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    Updated on May 24, 2020. Posted on May 29, 2018

    Filipino Food, Explained For The Rest Of The World

    Hold my San Miguel beer.

    Okay first of all, rice. It’s very important.

    Flickr: sabine01 / Creative Commons

    A meal isn’t a meal without rice. I don’t care what you’re eating it with.

    But for a clear demonstration, there's a lot of stuff you could eat rice with. We call those dishes “ulam.”

    And the perfect rice-to-ulam ratio is a skill you can only acquire with years and years of experience.

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    Anyway, I digress. Here are some examples of ulam. There’s kaldereta, which is a stew made from chicken (or beef or pork), tomato sauce, potatoes, and bell peppers.

    There’s also afritada, which, for clarity, is also a chicken (or beef or pork) stew made from tomato sauce, potatoes, and bell peppers. If you ever get confused between afritada and kaldereta, just ask the cook what it is. Easy.

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    And then there’s menudo. Not to be confused with the 70's Latino boy band, it’s a stew made from tomato sauce, potatoes, carrots, pork, and pork liver.

    Now that we’ve cleared that up, let’s move on to sinigang and adobo. While there’s a huge debate about which of these two is the Philippines’ national dish, one thing we can all agree upon is that both are fucking delicious.

    Yummy PH

    Sinigang is a hot and sour soup. There’s no single right way to cook sinigang, but Filipinos usually use unripe tamarind for its base and pork as the main ingredient.

    Green leafy vegetables are an important ingredient. It could either be water spinach, Chinese white cabbage, or bok choy. It doesn’t matter. It’ll still taste superb.

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    Root crops like white radish and yam are typically added, too because we all about that well-balanced meal.

    Adobo, on the other hand, isn’t all that big on veggies.

    You can, however, cook certain vegetables as adobo, like water spinach and string beans. Hope that clears it up.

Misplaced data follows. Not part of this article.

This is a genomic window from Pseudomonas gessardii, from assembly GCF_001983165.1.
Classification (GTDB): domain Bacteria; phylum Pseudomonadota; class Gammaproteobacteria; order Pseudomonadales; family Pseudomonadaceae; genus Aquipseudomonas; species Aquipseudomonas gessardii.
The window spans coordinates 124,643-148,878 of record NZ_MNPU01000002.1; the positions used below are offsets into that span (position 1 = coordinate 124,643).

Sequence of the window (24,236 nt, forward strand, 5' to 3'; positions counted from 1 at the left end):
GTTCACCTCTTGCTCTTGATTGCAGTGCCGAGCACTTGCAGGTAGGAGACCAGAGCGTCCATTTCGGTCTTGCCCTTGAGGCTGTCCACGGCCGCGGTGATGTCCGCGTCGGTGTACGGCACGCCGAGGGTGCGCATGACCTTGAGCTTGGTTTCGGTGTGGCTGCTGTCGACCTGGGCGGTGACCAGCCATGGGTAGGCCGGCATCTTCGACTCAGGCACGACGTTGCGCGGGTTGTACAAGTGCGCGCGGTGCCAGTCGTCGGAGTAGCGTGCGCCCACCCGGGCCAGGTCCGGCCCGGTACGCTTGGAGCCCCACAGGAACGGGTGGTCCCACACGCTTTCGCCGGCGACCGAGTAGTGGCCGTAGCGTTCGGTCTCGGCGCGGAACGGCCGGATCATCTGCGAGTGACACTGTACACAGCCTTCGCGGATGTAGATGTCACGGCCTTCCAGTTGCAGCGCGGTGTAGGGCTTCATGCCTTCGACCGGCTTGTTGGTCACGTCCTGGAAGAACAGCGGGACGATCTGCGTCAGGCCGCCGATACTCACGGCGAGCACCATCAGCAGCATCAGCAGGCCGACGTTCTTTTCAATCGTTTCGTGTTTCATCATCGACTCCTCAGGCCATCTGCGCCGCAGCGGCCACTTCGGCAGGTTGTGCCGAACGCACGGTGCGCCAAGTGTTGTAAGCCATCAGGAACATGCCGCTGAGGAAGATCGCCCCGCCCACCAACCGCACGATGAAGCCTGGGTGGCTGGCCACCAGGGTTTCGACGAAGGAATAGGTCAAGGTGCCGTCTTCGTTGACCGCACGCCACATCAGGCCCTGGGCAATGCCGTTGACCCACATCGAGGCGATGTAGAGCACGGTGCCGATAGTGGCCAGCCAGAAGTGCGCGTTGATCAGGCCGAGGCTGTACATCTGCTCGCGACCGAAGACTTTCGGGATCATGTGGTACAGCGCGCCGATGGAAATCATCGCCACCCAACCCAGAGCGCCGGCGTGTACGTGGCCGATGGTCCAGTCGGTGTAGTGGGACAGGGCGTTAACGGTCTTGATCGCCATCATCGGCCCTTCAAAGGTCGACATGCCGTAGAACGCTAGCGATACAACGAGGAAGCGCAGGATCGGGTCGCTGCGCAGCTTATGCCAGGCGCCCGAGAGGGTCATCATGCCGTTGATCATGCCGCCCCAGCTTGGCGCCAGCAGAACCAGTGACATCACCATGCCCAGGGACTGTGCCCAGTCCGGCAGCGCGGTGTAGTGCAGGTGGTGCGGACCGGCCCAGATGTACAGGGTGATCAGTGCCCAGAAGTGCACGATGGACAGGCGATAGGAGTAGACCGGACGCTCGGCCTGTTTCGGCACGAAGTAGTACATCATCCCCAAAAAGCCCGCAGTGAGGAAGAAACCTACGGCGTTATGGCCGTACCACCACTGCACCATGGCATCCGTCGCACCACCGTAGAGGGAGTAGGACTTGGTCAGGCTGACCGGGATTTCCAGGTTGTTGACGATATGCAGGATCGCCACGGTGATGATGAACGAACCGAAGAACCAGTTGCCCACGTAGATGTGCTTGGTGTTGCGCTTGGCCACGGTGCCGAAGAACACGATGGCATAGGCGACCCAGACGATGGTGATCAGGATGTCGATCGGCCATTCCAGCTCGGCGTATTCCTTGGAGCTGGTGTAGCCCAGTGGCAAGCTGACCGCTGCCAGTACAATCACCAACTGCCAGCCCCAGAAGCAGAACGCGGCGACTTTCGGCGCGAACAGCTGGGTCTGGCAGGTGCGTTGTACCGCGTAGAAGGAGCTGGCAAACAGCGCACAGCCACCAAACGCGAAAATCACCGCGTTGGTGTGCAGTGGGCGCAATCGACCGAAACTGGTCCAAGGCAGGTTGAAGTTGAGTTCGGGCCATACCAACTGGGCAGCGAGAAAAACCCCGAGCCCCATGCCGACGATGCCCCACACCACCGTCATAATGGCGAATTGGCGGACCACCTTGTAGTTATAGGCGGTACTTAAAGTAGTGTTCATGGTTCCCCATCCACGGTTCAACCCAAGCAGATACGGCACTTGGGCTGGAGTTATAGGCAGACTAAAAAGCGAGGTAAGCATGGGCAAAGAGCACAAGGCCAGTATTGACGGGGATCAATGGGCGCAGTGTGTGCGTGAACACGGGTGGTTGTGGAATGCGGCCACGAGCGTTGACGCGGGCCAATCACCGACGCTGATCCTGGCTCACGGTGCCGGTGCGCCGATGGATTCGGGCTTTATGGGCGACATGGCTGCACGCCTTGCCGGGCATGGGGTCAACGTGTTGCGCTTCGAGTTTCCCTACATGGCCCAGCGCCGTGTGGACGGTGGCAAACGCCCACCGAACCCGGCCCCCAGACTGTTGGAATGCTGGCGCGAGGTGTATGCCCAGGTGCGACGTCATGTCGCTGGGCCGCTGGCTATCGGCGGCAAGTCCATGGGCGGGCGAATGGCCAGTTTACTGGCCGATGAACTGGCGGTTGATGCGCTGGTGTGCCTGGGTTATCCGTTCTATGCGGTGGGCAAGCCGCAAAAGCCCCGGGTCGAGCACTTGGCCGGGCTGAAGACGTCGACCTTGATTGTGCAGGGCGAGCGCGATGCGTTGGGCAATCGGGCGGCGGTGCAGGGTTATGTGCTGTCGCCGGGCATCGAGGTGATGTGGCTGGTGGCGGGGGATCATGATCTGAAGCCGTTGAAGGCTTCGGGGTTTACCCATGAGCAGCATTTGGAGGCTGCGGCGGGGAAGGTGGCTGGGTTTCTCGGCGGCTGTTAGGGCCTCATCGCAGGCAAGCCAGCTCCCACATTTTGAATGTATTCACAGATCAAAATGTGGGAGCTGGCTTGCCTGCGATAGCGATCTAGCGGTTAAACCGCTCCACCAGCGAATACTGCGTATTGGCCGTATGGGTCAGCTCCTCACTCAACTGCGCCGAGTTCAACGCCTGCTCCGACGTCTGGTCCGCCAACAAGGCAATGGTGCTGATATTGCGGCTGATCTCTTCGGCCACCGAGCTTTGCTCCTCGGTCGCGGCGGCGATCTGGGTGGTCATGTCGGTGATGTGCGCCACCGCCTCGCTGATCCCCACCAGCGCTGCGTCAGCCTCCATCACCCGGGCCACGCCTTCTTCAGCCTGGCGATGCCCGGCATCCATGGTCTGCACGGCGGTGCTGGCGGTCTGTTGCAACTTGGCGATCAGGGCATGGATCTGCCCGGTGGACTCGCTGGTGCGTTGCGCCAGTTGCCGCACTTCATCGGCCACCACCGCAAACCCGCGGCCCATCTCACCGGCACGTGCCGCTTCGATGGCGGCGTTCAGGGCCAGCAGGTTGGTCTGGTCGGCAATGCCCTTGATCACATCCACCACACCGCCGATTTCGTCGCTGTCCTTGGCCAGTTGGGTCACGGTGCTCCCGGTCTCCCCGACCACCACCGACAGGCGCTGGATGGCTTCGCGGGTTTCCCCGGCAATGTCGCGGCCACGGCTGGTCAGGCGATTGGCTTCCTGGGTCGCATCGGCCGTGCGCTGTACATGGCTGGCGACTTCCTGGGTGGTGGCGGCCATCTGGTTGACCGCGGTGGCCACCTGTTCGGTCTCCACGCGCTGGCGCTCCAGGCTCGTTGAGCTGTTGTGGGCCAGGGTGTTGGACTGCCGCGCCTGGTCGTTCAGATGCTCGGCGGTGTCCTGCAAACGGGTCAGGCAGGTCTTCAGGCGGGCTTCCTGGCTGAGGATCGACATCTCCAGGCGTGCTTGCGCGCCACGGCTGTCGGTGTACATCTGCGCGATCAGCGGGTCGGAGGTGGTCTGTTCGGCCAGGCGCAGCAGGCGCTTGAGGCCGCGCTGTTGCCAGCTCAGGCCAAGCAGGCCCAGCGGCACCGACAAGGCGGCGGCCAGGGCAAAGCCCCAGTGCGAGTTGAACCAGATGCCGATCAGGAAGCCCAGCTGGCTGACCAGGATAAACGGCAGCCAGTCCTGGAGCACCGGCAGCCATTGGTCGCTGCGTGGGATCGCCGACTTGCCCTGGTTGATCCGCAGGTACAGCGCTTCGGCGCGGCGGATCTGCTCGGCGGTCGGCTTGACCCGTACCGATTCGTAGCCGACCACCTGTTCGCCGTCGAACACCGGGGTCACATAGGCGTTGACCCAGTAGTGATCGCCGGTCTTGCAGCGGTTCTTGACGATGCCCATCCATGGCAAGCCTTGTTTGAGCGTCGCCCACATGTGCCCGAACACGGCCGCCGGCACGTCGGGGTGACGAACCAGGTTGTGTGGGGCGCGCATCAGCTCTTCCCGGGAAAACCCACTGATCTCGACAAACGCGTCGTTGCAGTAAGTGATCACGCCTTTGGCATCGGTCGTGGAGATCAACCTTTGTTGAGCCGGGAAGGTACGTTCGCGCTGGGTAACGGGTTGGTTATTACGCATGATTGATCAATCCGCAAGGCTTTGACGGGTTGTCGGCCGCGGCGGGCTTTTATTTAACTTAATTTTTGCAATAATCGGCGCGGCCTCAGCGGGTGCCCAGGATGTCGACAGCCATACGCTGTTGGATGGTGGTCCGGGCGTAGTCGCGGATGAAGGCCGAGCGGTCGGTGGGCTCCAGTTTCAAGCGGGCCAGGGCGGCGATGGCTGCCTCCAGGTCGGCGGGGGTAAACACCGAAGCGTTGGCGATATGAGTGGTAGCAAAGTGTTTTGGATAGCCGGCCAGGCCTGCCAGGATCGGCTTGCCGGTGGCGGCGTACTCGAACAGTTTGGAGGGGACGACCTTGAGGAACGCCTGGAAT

Everybody thinks there’s a secret in cooking something so fucking bomb, but it’s really just soy sauce, vinegar, your choice of meat, garlic, onions, and bayleaf.

    Oh, and one more thing…

    Mikey Bustos

    We also eat rice in the morning. In fact, I’ll go ahead and say it’s the best kind of breakfast there is, no offense to an English breakfast.

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    You can call it Filipino breakfast if that’s easier for you, but we prefer to be creative and call it silog meals, which basically is a wordplay for sinangag (garlic rice) and itlog (eggs).

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    The garlic rice and eggs are a staple, but the main meat could vary from tapa (beef marinated in soy sauce and lots of garlic), longganisa (Filipino sausages), tocino (sweet pork), or daing na bangus (milkfish marinated in garlic, vinegar, and spices).

    Flickr: chipsillesa / Creative Commons

    If a heavy breakfast isn’t your kinda thing, no need to worry. Just dunk a pandesal into your morning cup of coffee, as you would with Oreo and milk, except much better because pandesal is the tastiest shit at local bakeries.

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    Speaking of creativity in naming food, Filipinos also have a pretty interesting way of calling our street food.

    While you may call this grilled chicken feet, we call it Adidas.

    These are grilled coagulated pork blood, but we prefer to call it Betamax.

    And lastly, this is a dirty ice cream. It’s not really dirty. It’s perfectly safe to eat. Think of it as how you would call your dirty kitchen dirty. It’s not really dirty, but it’s where the motherfucking magic happens.

    Moving on to things that aren’t weird, our spaghetti is sweet. And yes, we put sugar and cut up hotdogs in it.

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    Hey, don’t knock it ’til you’ve tried it.

    Filipino spaghetti is always present in birthday parties. So is lumpia—fried spring rolls with pork and spices inside. The only way to eat these is to inhale them by the dozen.

    Flickr: joeyparsons / Creative Commons

    There’s also fresh lumpia, which isn’t named to shit on the freshness of the OG lumpia. It’s made of a medley of veggies and shredded meat—a much healthier option, if you will.

    Flickr: tofuprod / Creative Commons

    Speaking of birthday parties, it’s not complete with a bunch of titos holding bottles of beer and munching on sisig.

    Contrary to what a popularized sisig is, the original recipe, which came from the province of Pampanga, isn’t supposed to be served in a sizzling plate.

    The pig’s face and ears are boiled, grilled, chopped, then mixed with liver, salt and pepper, onions, and calamansi juice.

    Sisig can also refer to a type of vegetable salad. If you ever get confused, just look at the sisig and if it doesn’t look like it’s gonna give you high blood pressure, then it’s probably the vegetable one.

    FINALLY, dessert. We call this sapin-sapin, and I wouldn’t recommend shortening it to “sapin” because that would turn it into a completely different things which is “mat.”

    So there ya go. Hope that cleared everything up. Kain tayo!

    ABS CBN